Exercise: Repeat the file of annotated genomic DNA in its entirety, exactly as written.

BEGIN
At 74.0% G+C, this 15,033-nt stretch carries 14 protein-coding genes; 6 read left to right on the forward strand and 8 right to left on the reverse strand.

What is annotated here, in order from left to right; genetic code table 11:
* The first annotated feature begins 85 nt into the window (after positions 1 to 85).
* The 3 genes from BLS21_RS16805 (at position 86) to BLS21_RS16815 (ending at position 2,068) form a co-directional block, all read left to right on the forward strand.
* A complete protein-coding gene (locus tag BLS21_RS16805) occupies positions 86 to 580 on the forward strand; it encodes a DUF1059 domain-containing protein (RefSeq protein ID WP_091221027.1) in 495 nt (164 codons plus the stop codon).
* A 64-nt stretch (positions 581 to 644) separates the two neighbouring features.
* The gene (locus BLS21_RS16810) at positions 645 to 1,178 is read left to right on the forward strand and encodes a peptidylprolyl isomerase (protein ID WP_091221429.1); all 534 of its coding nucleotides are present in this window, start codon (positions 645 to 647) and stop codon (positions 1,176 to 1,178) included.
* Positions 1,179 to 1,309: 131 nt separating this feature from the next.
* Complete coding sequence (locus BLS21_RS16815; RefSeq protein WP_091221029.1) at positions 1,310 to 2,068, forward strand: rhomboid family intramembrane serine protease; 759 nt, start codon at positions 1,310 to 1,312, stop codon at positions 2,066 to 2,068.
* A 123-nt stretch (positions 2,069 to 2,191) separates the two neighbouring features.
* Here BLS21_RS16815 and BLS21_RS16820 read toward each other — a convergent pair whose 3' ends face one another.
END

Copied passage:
At 74.0% G+C, this 15,033-nt stretch carries 14 protein-coding genes; 6 read left to right on the forward strand and 8 right to left on the reverse strand.

What is annotated here, in order from left to right; genetic code table 11:
* The first annotated feature begins 85 nt into the window (after positions 1 to 85).
* The 3 genes from BLS21_RS16805 (at position 86) to BLS21_RS16815 (ending at position 2,068) form a co-directional block, all read left to right on the forward strand.
* A complete protein-coding gene (locus tag BLS21_RS16805) occupies positions 86 to 580 on the forward strand; it encodes a DUF1059 domain-containing protein (RefSeq protein ID WP_091221027.1) in 495 nt (164 codons plus the stop codon).
* A 64-nt stretch (positions 581 to 644) separates the two neighbouring features.
* The gene (locus BLS21_RS16810) at positions 645 to 1,178 is read left to right on the forward strand and encodes a peptidylprolyl isomerase (protein ID WP_091221429.1); all 534 of its coding nucleotides are present in this window, start codon (positions 645 to 647) and stop codon (positions 1,176 to 1,178) included.
* Positions 1,179 to 1,309: 131 nt separating this feature from the next.
* Complete coding sequence (locus BLS21_RS16815; RefSeq protein WP_091221029.1) at positions 1,310 to 2,068, forward strand: rhomboid family intramembrane serine protease; 759 nt, start codon at positions 1,310 to 1,312, stop codon at positions 2,066 to 2,068.
* A 123-nt stretch (positions 2,069 to 2,191) separates the two neighbouring features.
* Here BLS21_RS16815 and BLS21_RS16820 read toward each other — a convergent pair whose 3' ends face one another.